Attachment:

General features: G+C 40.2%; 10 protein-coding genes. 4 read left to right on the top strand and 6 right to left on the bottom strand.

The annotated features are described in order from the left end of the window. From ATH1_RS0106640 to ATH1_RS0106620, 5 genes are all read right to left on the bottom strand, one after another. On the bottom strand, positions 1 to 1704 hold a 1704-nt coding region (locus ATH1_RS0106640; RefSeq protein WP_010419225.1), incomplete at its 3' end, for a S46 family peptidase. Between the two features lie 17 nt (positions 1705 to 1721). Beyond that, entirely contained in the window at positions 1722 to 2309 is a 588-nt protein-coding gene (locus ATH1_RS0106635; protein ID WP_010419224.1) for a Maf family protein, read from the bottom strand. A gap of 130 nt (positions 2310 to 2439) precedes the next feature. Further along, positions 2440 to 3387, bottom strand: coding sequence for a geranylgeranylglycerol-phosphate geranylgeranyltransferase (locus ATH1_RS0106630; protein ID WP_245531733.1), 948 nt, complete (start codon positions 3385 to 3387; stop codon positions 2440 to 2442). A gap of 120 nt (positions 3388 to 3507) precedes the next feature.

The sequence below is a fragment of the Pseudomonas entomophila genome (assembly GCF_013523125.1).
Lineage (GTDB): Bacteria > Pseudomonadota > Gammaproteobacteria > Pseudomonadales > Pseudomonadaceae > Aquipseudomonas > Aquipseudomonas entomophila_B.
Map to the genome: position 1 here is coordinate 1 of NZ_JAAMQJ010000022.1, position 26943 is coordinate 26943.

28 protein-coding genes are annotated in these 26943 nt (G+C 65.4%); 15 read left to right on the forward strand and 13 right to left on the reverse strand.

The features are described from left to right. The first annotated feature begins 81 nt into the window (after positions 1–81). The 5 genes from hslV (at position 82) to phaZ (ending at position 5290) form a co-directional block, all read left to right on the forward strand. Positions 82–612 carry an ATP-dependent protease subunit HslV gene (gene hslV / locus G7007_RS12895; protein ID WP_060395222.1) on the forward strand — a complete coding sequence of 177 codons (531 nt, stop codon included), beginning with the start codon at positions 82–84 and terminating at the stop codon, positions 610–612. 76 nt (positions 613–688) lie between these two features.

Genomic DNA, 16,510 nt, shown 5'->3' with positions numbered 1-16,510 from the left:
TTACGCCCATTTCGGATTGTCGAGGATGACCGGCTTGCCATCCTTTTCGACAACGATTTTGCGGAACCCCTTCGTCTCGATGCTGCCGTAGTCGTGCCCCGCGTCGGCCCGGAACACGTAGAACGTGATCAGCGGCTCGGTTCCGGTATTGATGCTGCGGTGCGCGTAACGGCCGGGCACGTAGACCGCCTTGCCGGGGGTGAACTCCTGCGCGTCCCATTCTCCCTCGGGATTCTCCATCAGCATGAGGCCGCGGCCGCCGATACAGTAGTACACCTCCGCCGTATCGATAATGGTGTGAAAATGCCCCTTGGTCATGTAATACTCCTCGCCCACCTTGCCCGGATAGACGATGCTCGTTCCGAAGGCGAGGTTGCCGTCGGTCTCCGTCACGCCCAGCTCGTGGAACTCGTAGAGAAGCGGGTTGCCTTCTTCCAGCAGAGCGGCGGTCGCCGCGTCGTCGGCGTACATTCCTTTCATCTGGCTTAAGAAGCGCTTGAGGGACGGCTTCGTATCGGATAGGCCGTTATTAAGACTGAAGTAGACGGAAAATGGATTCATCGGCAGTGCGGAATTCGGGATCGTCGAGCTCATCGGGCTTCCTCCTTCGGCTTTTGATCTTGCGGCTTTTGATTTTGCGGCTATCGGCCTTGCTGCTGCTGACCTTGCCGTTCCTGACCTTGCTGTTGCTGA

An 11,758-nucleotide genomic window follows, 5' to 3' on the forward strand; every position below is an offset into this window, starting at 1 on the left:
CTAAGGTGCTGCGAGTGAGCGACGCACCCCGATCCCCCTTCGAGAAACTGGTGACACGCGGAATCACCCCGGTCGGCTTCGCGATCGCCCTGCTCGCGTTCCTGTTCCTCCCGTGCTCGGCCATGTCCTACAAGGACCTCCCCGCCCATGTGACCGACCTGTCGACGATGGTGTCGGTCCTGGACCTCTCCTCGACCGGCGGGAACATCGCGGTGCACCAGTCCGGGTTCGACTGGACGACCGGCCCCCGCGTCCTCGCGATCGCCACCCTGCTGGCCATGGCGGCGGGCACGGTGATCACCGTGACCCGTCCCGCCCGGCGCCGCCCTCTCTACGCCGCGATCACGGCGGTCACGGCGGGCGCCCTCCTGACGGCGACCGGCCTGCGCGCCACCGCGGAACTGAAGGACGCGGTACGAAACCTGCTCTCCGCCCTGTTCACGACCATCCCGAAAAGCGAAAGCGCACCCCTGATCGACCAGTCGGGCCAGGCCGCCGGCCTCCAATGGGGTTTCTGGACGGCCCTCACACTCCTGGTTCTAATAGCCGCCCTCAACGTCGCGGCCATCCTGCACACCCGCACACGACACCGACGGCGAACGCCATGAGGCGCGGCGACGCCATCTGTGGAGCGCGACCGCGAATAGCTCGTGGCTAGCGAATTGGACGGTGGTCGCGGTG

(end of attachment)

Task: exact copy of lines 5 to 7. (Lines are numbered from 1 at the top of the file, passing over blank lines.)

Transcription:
Map to the genome: position 1 here is coordinate 1 of NZ_JAAMQJ010000022.1, position 26943 is coordinate 26943.

28 protein-coding genes are annotated in these 26943 nt (G+C 65.4%); 15 read left to right on the forward strand and 13 right to left on the reverse strand.

The features are described from left to right. The first annotated feature begins 81 nt into the window (after positions 1–81). The 5 genes from hslV (at position 82) to phaZ (ending at position 5290) form a co-directional block, all read left to right on the forward strand. Positions 82–612 carry an ATP-dependent protease subunit HslV gene (gene hslV / locus G7007_RS12895; protein ID WP_060395222.1) on the forward strand — a complete coding sequence of 177 codons (531 nt, stop codon included), beginning with the start codon at positions 82–84 and terminating at the stop codon, positions 610–612. 76 nt (positions 613–688) lie between these two features.